Tuesday, November 25, 2008


It took tabs a while to grow on me when using Vim. This is mainly due to the flexibility that buffers and split windows provide; however, once I realized tabs could act as a convenient way of grouping split windows, I was sold. There's nothing complicated or confusing about using tabs, but a few mappings will make your life easier. Add the following to your vimrc.

let mapleader = ","
map <leader>tt :tabnew<cr>
map <leader>tc :tabclose<cr>
map <leader>tm :tabmove
map <leader>tn :tabnext<cr>
map <leader>tp :tabprevious<cr>

I've already been called a n00b once on this blog for not seeing the value of the comma motion (repeat latest f, t, F or T in opposite direction). If you use it regularly, you'll obviously want to choose a different map leader.

Now that your mappings are setup, using tabs should be quick and intuitive.

* Press ,tt to open a new tab
* Press ,tc to close the current tab
* Press ,tm [number] to move to tab [number]
* Press ,tn to move to the next tab
* Press ,tp to move to the previous tab

In standard Vim, the tab list will appear at the top of your editing window. Gvim provides the industry standard GUI tabs. Obviously there are more tab commands available, but these basics should get you pretty far.


Anonymous said...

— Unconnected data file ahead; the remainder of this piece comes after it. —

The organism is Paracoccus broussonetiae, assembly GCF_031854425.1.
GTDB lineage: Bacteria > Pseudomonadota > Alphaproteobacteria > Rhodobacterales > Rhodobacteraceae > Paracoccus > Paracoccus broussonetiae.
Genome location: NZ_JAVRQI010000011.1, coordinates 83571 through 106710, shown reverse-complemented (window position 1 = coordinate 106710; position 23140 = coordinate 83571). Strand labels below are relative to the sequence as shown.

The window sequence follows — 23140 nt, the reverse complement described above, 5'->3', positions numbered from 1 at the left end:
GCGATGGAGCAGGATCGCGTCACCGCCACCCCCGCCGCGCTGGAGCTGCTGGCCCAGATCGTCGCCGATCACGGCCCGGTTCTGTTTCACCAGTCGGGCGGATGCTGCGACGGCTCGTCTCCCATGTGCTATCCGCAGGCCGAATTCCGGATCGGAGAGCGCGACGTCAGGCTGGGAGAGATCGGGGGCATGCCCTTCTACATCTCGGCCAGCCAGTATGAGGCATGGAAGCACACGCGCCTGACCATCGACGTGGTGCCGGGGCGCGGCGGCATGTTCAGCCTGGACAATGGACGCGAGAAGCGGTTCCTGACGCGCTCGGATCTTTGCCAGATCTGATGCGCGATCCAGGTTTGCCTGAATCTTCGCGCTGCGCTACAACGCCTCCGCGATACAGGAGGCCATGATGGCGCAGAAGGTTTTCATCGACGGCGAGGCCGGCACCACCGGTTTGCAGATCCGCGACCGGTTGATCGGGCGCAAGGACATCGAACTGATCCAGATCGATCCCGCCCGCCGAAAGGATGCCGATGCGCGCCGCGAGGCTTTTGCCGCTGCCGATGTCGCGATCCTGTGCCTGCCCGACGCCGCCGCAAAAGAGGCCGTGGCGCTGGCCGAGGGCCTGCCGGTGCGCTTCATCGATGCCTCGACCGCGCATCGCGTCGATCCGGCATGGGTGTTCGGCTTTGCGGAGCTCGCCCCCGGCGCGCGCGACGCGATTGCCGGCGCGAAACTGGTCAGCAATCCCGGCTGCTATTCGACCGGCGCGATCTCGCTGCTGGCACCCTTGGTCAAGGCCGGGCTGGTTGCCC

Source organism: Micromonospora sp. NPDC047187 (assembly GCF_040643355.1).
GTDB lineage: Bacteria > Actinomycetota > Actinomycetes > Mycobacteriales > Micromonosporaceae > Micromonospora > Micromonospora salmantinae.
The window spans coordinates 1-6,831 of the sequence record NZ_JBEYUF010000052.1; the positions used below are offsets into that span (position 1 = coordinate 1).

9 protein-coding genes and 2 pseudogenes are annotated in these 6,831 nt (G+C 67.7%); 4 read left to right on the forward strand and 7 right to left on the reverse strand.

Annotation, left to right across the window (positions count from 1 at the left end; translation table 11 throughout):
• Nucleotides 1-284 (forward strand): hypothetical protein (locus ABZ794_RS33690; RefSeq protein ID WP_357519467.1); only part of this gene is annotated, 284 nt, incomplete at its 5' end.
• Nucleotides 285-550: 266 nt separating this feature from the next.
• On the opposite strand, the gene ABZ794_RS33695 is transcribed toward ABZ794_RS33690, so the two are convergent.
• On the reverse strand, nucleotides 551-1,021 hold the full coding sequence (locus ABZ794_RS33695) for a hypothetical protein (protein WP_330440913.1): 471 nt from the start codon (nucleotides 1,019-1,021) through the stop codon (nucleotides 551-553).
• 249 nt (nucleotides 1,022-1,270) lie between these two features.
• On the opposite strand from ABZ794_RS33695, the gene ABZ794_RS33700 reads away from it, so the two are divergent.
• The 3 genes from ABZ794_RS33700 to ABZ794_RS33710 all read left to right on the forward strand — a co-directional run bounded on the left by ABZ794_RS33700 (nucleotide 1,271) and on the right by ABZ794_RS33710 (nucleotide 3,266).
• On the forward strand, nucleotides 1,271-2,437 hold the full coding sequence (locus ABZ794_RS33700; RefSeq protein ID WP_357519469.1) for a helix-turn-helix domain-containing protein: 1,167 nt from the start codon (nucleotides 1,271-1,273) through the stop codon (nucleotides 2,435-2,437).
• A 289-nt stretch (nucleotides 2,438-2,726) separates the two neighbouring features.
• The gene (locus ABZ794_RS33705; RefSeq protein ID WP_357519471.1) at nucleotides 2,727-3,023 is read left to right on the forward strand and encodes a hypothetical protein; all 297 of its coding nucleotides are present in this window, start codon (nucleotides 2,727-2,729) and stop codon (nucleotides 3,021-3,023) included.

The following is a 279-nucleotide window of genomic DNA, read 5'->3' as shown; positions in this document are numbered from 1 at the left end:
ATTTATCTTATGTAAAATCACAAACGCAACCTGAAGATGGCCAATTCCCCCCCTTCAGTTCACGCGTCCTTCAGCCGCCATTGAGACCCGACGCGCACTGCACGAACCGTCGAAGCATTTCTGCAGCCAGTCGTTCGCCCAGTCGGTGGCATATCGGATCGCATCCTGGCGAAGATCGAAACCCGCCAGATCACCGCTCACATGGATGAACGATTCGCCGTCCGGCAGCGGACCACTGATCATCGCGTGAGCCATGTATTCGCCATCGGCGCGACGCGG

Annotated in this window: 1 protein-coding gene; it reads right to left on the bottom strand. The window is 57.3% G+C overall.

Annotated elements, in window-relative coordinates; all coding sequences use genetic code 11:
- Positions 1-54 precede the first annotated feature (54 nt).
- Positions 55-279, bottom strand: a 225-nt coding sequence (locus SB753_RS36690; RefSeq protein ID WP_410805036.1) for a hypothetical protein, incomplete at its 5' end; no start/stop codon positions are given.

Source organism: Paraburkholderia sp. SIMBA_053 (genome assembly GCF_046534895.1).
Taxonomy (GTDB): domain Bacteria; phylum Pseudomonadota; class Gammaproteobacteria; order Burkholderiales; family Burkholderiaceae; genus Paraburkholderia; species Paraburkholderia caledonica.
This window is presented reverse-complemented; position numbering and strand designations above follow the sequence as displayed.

I think you need to add <leader> to the mappings if you want the comma in front.

Travis Whitton said...

You're absolutely correct. I forgot to escape the less-than and greater-than symbols. Thanks for catching that.

Jade Robbins said...

I love tabs! If you don't remap them though they are actually just as easy as you have set up here.

If you do the :tabnew command you can specify a file name (I guess i rarely open an blank file in tabs, usually an existing one), and gt moves you to the next tab and >number<gt moves you to the specified.

I guess I just don't think the key mappings really save that much time! Then again though, I'm a little OCD about keepings things vanilla :D

Jade Robbins said...

Whoops, I was backwards on my less than and greater than there, sorry :D

graywh said...

Not only can "tabs [act] as a convenient way of grouping split windows", but that is their primary (and arguably, only) purpose--:help tab-page-intro. Lots of vim newbies try to use the tabline as a replacement for :buffers/:files/:ls.

And there's not much reason to remap :tabnext and :tabprevious because there's already gt/gT and ctrl-pgup/ctrl-pgdown.

Mathias Stearn said...

MiniBufExpl Provides a tab-like interface similar to what you'd expect from other editors. I like to bind shift-H and shift-L to :bp and :bn so its easy to switch "tabs". (ctrl-[hjkl] is great for window navigation)